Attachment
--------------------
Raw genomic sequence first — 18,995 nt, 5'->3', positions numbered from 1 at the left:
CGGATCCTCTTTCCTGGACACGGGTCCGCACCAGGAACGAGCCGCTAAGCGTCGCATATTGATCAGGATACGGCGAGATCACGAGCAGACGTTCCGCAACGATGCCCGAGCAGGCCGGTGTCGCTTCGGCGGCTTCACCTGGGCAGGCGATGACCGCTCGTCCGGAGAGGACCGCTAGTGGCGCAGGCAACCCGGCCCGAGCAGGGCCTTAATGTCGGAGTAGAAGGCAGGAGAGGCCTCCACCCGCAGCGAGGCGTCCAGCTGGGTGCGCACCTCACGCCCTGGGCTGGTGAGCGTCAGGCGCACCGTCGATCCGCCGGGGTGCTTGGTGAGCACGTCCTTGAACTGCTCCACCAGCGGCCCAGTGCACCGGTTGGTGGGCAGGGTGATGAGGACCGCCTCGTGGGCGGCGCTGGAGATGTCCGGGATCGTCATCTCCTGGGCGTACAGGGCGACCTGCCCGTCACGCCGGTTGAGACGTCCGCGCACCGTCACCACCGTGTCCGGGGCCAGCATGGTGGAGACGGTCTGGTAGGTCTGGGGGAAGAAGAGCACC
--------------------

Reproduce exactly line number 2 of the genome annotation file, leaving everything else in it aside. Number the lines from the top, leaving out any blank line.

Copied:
CGGATCCTCTTTCCTGGACACGGGTCCGCACCAGGAACGAGCCGCTAAGCGTCGCATATTGATCAGGATACGGCGAGATCACGAGCAGACGTTCCGCAACGATGCCCGAGCAGGCCGGTGTCGCTTCGGCGGCTTCACCTGGGCAGGCGATGACCGCTCGTCCGGAGAGGACCGCTAGTGGCGCAGGCAACCCGGCCCGAGCAGGGCCTTAATGTCGGAGTAGAAGGCAGGAGAGGCCTCCACCCGCAGCGAGGCGTCCAGCTGGGTGCGCACCTCACGCCCTGGGCTGGTGAGCGTCAGGCGCACCGTCGATCCGCCGGGGTGCTTGGTGAGCACGTCCTTGAACTGCTCCACCAGCGGCCCAGTGCACCGGTTGGTGGGCAGGGTGATGAGGACCGCCTCGTGGGCGGCGCTGGAGATGTCCGGGATCGTCATCTCCTGGGCGTACAGGGCGACCTGCCCGTCACGCCGGTTGAGACGTCCGCGCACCGTCACCACCGTGTCCGGGGCCAGCATGGTGGAGACGGTCTGGTAGGTCTGGGGGAAGAAGAGCACC